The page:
Morphometric data sets have not only the usual parameter structures (mean shape, sample covariance) but also other geometric functions of the mean form that can structure prior knowledge. When information from data is absent or weak, these auxiliary formalisms can supply reasonable "expectations" in a context similar to the classic EM alternating algorithm. On odd-numbered steps, population parameters are estimated by least-squares or ML; on even-numbered steps, individual missing data are estimated. This casewise part can itself be ML, in an adaptation of the usual EM algorithm to the context of shape, or it may use any of the other available geometric structures instead. One such approach begins with the ordinary Procrustes mean of the complete cases. Next, individual missing landmarks are estimated by thin-plate spline deformation of the mean using the non-missing landmarks case by case; the mean shape is then recomputed by the ordinary Procrustes formulation (ML on the offset spherical normal model), and so on to convergence. Landmarks that come in left-right pairs generate a preferred basis for Procrustes shape space, and in this context there is a special version of either of these techniques that can apply to sample sizes as low as 1.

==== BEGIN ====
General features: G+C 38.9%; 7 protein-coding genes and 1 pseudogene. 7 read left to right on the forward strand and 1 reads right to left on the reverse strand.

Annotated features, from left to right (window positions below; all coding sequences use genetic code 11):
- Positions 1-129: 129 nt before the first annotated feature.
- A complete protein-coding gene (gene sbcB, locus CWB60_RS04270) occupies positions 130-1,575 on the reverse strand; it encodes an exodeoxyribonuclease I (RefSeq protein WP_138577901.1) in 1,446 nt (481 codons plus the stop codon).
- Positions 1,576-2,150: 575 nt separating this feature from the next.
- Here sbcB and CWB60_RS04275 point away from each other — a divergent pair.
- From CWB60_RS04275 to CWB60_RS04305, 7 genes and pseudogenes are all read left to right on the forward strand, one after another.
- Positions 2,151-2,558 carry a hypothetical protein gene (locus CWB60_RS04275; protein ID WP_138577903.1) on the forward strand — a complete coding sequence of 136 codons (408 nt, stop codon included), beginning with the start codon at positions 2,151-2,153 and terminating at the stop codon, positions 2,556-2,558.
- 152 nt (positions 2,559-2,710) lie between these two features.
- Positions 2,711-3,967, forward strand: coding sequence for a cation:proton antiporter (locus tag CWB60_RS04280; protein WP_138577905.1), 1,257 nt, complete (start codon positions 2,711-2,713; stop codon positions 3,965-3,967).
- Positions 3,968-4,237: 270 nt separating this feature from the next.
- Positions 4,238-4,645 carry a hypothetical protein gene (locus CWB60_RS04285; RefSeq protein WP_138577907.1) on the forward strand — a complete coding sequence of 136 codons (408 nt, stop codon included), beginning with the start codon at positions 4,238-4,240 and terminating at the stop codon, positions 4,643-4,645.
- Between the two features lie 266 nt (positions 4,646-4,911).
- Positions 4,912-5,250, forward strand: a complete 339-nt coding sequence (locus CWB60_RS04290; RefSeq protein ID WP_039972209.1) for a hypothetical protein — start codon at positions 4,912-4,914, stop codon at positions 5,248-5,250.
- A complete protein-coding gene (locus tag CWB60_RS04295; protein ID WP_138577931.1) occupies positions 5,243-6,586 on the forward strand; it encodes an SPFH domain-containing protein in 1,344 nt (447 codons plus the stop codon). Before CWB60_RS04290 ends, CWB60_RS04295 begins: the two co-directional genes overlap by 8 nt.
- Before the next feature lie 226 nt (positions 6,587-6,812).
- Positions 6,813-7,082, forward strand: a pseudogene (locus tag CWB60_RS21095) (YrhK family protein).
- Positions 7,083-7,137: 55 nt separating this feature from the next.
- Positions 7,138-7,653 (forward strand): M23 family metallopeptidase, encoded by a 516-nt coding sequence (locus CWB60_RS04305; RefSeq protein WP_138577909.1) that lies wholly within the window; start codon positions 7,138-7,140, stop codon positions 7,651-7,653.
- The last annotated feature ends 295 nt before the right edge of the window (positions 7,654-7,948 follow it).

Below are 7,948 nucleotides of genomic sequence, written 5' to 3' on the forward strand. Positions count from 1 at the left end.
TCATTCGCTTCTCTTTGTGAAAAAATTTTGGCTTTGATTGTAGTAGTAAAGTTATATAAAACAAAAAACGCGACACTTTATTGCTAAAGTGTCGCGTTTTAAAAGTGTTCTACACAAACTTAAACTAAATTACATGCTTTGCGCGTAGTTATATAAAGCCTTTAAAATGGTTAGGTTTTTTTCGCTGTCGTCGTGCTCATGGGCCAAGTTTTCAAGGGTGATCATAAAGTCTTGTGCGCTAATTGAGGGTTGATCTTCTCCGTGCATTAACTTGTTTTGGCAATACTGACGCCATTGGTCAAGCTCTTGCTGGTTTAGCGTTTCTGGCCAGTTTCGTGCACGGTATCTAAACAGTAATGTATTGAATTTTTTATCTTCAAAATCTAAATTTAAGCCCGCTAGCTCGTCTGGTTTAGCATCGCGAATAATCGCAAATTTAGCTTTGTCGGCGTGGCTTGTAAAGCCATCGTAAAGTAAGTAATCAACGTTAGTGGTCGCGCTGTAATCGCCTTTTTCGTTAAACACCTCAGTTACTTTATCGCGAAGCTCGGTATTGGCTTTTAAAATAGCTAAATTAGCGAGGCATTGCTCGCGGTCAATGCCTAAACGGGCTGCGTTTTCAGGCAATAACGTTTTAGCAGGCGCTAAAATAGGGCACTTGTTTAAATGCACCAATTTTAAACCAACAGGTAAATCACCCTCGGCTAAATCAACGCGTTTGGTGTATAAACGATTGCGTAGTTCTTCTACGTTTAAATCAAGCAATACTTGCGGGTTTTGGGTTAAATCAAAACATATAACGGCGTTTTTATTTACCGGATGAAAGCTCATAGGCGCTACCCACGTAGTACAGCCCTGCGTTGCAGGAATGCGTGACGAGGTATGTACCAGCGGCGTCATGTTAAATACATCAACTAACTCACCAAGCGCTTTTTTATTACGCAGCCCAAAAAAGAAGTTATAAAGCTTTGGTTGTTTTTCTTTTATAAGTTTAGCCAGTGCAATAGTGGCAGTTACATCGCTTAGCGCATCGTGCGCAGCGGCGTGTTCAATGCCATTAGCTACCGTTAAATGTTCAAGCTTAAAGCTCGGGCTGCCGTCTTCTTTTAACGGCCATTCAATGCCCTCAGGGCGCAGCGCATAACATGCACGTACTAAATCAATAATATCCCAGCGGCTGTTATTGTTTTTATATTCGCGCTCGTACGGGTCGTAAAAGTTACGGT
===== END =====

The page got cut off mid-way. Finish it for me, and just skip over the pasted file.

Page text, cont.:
In a situation with few analogues for more traditional data types, morphometric data need not be "entirely missing." For instance, just as a shape is, formally, an equivalence class of pointsets under the action of the similarity group, so an "outline shape" can be treated as an equivalence class under the action of the Cartesian product of similarity group and relabeling group. An alternating algorithm can produce linearized shape coordinates in this context just as it does in the usual (landmark point) case: the Procrustes analysis of semilandmarks. This approach drives the most important application yet of modern morphometrics, to the work (joint with Paul Sampson) on the fetal-alcohol-affected brain right here at U-W. Another hybrid equivalencing approach applies in paleontological reconstruction of specimens that have been damaged in the course of fossilization.
My presentation will review these algorithms, show worked examples of each, and speculate about how useful it is to treat _any_ morphometric data set as if its information structures were mostly "missing."